Jeremy Hunt’s budget will leave UK households suffering “continuing pain” over the next year as changes will cost most basic-rate taxpayers £500 next year and most higher-rate payers £1,000.
In its analysis of the chancellor’s announcements, the Institute for Fiscal Studies (IFS) said while inflation may be coming down, prices remain much higher than two years ago.
“What households are going to feel over the next year will be continuing pain,” the respected independent think-tank said. “Earnings haven’t caught up.”
The IFS also stressed that the country was caught in a “trap” of huge debt, large interest payments and sluggish growth which meant “there is no money left post-election for additional spending or tax cuts”.
IFS director Paul Johnson said the freeze of income tax and national insurance allowances and thresholds will cost most basic-rate taxpayers £500 next year and most higher-rate payers £1,000.
“The OBR (Office for Budget Responsibility) may be relatively optimistic about the medium term, but it still thinks these will be the worst two years on record for household incomes,” he said.
“Its projections suggest that real household disposable incomes will be no higher in 2027 than they were in 2019, and barely higher than in 2017 — a lost decade for living standards.”
Real household disposable income per person, a measure of real living standards, is expected to fall by a cumulative 5.7% over the two financial years 2022-23 and 2023-24, according to the OBR.
Johnson also said money “will have to be found from somewhere” to give pay rises to public sector workers.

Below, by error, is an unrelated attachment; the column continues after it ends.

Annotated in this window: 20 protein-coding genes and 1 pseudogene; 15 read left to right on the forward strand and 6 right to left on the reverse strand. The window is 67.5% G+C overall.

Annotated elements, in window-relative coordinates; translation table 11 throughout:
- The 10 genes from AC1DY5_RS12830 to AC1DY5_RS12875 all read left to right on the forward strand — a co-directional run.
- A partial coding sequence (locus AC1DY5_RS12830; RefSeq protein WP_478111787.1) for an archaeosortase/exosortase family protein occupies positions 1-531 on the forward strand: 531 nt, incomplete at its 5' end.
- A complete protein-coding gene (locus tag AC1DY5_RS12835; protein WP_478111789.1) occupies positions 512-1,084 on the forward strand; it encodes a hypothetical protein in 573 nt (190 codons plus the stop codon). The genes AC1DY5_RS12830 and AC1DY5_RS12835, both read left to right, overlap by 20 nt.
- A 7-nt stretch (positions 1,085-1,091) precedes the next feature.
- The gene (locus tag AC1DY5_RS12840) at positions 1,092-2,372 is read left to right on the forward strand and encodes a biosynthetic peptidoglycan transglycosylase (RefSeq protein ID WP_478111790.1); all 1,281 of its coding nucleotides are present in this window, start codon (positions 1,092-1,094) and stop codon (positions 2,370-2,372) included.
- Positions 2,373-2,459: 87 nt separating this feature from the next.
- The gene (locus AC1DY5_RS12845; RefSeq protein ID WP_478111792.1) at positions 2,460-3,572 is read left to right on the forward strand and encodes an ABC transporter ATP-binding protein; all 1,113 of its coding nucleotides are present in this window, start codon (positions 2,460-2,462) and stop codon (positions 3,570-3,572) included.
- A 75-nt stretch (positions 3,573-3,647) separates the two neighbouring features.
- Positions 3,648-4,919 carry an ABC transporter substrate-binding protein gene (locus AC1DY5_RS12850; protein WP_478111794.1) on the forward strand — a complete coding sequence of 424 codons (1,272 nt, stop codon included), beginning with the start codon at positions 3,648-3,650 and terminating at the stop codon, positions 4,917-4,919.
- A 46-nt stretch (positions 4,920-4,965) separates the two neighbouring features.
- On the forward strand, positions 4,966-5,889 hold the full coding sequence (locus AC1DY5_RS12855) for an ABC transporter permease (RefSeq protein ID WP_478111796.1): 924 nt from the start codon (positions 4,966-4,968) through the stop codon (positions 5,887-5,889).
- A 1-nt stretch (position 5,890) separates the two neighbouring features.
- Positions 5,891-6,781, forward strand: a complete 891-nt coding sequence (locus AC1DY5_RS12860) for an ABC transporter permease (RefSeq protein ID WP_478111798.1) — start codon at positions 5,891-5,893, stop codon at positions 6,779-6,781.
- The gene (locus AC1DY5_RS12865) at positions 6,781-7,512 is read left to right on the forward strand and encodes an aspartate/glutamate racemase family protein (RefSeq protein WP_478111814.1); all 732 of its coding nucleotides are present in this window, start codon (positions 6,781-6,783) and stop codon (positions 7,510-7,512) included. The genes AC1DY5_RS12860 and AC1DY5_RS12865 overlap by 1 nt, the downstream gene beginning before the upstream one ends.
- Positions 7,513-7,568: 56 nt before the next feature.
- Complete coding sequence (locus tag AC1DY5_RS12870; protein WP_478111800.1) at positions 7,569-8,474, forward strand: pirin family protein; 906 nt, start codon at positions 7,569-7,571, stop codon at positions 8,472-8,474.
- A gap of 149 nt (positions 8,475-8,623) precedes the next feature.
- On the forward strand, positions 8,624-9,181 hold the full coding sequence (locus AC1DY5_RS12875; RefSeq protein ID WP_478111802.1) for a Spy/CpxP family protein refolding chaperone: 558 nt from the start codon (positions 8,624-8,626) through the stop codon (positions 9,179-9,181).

“You can’t keep cutting the pay of teachers, nurses and civil servants, both in real terms and relative to the private sector, without consequences for recruitment, retention and service delivery,” he noted.
James Smith, research director at the Resolution Foundation, said some UK government departments could be facing “really big hits” to their budgets if defence spending is increased to 2.5% of GDP as indicated by the prime minister.
The IFS also said it is “highly uncertain” what impact Hunt’s extension of free childcare will have on the labour market.
In his budget analysis, Johnson said such a significant move would bring “risks” for the childcare market if it was not properly funded.
He added: “The impact this will have on labour supply is highly uncertain, though the OBR score it as the biggest policy contribution to increasing numbers in work.
“The main effect will be to reduce the cost of childcare for those working parents who would have paid for childcare anyway.”
Johnson said scrapping the pensions lifetime allowance was also unlikely to play a “big part” in increasing the numbers of people in work while being very expensive.
“Even on OBR’s, in my view optimistic, assumptions this will come in at £100,000 per job,” he said.
“The lack of any coherent strategy here remains deeply disappointing.”
The think tank also warned that the chancellor’s plan to scrap the Work Capability Assessment (WCA) for benefits could risk some people with disabilities on universal credit losing out financially.